The American College of Preventative Medicine recently released a statement pushing for steps to help decrease the risk of distracted driving related accidents.
The notion that texting while driving is dangerous is not a novel one. Study after study has found that sending, reading and writing texts while operating a motor vehicle greatly increases the driver's risk of involvement in a motor vehicle accident. Unfortunately, even with this information many drivers continue to choose to use their smartphones while they drive. In response, a group of physicians is joining in the push for change.
The American College of Preventive Medicine (ACPM), a well respected group of medical professionals and physicians, published a statement with a four part plan. The plan calls for the following:
- Legislation. The group encourages legislatures to pass laws banning texting while driving and enforcing steep penalties for violations. The ACPM also encourages an educational campaign to increase awareness of these dangers, particularly for teen drivers.
- Info at the DMV. The ACPM also recommends providing education on these dangers when a driver first receives his or her driver's licenses.
- Info at the doctor's office. In addition to providing education when getting a license, the group also recommends primary care physicians are given the educational tools they need to inform their patients of the dangers of texting while driving.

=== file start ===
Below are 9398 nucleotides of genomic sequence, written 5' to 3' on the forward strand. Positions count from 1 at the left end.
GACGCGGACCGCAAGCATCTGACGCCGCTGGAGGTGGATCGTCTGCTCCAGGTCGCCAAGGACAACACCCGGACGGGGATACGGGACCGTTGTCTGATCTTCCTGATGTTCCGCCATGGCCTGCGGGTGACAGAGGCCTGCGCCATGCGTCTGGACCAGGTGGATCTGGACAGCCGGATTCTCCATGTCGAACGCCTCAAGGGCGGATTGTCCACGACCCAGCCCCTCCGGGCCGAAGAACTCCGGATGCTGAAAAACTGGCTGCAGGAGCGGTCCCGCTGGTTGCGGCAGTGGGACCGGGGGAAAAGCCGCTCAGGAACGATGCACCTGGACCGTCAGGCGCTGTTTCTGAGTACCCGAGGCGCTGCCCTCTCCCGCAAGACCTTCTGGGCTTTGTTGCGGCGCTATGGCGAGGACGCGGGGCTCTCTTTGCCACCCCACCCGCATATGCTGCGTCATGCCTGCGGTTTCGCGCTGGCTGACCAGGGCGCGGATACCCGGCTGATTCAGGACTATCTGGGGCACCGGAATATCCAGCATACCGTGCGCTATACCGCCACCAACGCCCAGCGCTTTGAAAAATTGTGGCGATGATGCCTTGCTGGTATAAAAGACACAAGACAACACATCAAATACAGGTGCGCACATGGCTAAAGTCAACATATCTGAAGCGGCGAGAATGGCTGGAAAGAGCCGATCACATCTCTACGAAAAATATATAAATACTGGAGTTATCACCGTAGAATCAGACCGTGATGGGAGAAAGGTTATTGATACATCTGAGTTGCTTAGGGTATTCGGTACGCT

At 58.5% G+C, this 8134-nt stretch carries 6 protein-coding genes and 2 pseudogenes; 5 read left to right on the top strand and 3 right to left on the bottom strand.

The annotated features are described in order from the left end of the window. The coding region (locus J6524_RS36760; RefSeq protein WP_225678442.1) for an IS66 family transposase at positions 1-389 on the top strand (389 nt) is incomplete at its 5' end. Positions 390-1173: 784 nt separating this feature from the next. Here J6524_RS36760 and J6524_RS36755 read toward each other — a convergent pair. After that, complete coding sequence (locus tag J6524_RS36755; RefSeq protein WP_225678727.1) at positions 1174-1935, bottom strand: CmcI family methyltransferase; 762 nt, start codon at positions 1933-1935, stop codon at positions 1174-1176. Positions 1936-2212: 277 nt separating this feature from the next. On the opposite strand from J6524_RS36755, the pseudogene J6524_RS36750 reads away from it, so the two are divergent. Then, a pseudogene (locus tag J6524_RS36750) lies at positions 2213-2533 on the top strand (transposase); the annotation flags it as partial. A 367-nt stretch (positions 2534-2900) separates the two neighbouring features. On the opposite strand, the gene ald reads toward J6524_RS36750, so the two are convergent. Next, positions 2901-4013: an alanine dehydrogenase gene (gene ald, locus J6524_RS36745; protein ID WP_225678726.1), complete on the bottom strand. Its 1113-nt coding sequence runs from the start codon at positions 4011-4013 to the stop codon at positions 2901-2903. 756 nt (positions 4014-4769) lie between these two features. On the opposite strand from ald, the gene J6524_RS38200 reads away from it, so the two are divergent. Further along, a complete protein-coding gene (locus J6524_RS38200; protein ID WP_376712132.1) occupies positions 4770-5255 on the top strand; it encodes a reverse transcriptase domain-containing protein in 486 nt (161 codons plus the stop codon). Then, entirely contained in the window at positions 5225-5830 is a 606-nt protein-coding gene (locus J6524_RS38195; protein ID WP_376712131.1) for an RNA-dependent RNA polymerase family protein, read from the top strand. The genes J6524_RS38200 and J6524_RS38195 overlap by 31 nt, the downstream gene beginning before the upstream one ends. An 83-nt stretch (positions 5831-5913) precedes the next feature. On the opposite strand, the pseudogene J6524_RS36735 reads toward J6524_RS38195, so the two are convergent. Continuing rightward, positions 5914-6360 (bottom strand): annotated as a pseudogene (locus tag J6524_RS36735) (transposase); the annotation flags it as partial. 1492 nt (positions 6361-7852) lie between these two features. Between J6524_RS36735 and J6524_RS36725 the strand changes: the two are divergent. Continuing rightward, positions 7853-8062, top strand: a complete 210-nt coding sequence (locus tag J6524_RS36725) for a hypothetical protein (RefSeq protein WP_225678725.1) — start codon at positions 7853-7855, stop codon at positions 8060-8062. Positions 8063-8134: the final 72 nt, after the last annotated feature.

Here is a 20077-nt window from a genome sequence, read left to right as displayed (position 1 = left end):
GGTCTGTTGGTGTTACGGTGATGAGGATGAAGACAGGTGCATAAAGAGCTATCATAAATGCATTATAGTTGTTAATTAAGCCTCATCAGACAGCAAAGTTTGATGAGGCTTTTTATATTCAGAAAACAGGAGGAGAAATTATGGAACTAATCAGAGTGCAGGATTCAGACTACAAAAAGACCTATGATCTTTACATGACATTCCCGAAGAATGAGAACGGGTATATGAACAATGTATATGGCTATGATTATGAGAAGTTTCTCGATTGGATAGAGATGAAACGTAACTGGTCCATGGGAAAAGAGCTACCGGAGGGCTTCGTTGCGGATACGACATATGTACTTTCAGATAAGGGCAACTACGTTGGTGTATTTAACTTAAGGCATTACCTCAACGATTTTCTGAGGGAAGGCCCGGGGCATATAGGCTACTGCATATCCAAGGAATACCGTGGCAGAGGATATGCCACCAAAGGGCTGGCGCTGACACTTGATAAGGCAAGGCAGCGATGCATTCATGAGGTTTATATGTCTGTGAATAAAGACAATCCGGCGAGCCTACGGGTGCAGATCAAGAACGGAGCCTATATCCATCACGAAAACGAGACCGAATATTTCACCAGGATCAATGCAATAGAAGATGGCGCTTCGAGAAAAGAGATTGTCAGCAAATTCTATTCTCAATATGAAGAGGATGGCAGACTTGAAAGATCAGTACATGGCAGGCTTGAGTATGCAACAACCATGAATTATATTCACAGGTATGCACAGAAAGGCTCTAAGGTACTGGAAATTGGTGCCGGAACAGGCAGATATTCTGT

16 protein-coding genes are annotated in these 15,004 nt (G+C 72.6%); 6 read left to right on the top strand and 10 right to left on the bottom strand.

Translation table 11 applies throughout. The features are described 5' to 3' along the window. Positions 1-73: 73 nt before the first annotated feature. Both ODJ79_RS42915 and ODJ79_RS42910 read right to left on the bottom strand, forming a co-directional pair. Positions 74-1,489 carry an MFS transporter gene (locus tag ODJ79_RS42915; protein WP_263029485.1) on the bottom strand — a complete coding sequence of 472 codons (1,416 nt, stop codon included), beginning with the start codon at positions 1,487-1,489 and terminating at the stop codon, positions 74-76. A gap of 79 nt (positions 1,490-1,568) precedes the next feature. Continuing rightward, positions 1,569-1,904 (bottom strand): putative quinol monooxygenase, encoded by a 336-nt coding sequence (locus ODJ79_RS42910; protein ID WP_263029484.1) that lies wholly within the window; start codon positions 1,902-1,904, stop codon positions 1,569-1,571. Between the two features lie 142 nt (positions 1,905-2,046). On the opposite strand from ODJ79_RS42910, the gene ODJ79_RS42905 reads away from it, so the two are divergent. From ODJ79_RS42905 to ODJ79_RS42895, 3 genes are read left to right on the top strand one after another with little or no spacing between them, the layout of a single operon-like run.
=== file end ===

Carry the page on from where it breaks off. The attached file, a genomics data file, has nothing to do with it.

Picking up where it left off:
- More research. ACPM also encourages additional research be conducted to provide current data on the connection between using a cellphone while driving.
A member of the ACPM was interviewed by Reuters Health, and explained that employers should also be involved. Employers often expect employees to answer their phones and remain in constant contact, even when driving. This type of work environment can distract a driver even when he or she is off the clock.
Texting and driving in Louisiana
In addition to being dangerous, texting while driving in Louisiana is against the law. Those found in violation can face a $175 fine for a first offense and $500 fine for each subsequent violation. This is a primary offense, meaning police officers can pull a driver over for this violation. It is also illegal in the state for drivers under the age of 17 to use a cellphone to make phone calls and for those with learner's permits or an intermediate driver's license to use "hands free" devices. Fines for these offenses may be doubled if they contribute to a motor vehicle accident.
In addition to fines and fees, those who cause or contribute to accidents because they were not operating their vehicles with the utmost care may also be responsible for injuries to others involved in the crash. Victims of these accidents can hold the responsible parties accountable and are likely eligible to receive compensation to help cover the costs associated with the accident. Contact an experienced car accident lawyer to discuss your options.
Keywords: distracted driving car accident